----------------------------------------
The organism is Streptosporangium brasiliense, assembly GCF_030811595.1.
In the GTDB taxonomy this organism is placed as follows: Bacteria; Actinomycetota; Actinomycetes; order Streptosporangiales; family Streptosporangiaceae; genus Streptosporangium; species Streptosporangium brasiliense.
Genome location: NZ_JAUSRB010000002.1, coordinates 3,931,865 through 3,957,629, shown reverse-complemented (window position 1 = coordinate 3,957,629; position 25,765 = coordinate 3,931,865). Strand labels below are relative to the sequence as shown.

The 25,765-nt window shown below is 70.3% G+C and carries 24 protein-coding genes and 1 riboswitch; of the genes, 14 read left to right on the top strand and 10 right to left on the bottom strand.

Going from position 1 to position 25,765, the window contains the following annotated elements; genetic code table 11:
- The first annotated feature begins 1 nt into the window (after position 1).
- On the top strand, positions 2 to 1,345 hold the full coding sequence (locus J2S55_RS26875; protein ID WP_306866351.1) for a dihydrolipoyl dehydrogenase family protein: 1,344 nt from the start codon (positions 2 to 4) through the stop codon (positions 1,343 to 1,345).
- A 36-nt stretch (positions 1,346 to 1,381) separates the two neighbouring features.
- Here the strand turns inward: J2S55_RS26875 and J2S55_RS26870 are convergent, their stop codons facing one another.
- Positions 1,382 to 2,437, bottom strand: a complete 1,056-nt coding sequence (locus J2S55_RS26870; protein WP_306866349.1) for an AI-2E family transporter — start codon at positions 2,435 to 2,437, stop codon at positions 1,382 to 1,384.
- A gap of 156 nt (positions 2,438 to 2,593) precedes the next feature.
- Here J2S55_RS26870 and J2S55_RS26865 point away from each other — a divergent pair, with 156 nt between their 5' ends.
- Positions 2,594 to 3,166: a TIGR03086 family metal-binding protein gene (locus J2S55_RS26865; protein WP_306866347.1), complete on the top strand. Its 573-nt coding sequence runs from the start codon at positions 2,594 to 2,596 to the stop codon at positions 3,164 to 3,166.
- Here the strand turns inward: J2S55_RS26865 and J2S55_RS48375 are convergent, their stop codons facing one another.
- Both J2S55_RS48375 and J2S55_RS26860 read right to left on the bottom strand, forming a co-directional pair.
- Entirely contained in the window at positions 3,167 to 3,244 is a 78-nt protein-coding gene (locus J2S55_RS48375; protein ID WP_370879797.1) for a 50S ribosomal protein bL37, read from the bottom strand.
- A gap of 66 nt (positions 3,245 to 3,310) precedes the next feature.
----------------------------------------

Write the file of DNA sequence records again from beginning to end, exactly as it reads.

The organism is Streptosporangium brasiliense, assembly GCF_030811595.1.
In the GTDB taxonomy this organism is placed as follows: Bacteria; Actinomycetota; Actinomycetes; order Streptosporangiales; family Streptosporangiaceae; genus Streptosporangium; species Streptosporangium brasiliense.
Genome location: NZ_JAUSRB010000002.1, coordinates 3,931,865 through 3,957,629, shown reverse-complemented (window position 1 = coordinate 3,957,629; position 25,765 = coordinate 3,931,865). Strand labels below are relative to the sequence as shown.

The 25,765-nt window shown below is 70.3% G+C and carries 24 protein-coding genes and 1 riboswitch; of the genes, 14 read left to right on the top strand and 10 right to left on the bottom strand.

Going from position 1 to position 25,765, the window contains the following annotated elements; genetic code table 11:
- The first annotated feature begins 1 nt into the window (after position 1).
- On the top strand, positions 2 to 1,345 hold the full coding sequence (locus J2S55_RS26875; protein ID WP_306866351.1) for a dihydrolipoyl dehydrogenase family protein: 1,344 nt from the start codon (positions 2 to 4) through the stop codon (positions 1,343 to 1,345).
- A 36-nt stretch (positions 1,346 to 1,381) separates the two neighbouring features.
- Here the strand turns inward: J2S55_RS26875 and J2S55_RS26870 are convergent, their stop codons facing one another.
- Positions 1,382 to 2,437, bottom strand: a complete 1,056-nt coding sequence (locus J2S55_RS26870; protein WP_306866349.1) for an AI-2E family transporter — start codon at positions 2,435 to 2,437, stop codon at positions 1,382 to 1,384.
- A gap of 156 nt (positions 2,438 to 2,593) precedes the next feature.
- Here J2S55_RS26870 and J2S55_RS26865 point away from each other — a divergent pair, with 156 nt between their 5' ends.
- Positions 2,594 to 3,166: a TIGR03086 family metal-binding protein gene (locus J2S55_RS26865; protein WP_306866347.1), complete on the top strand. Its 573-nt coding sequence runs from the start codon at positions 2,594 to 2,596 to the stop codon at positions 3,164 to 3,166.
- Here the strand turns inward: J2S55_RS26865 and J2S55_RS48375 are convergent, their stop codons facing one another.
- Both J2S55_RS48375 and J2S55_RS26860 read right to left on the bottom strand, forming a co-directional pair.
- Entirely contained in the window at positions 3,167 to 3,244 is a 78-nt protein-coding gene (locus J2S55_RS48375; protein ID WP_370879797.1) for a 50S ribosomal protein bL37, read from the bottom strand.
- A gap of 66 nt (positions 3,245 to 3,310) precedes the next feature.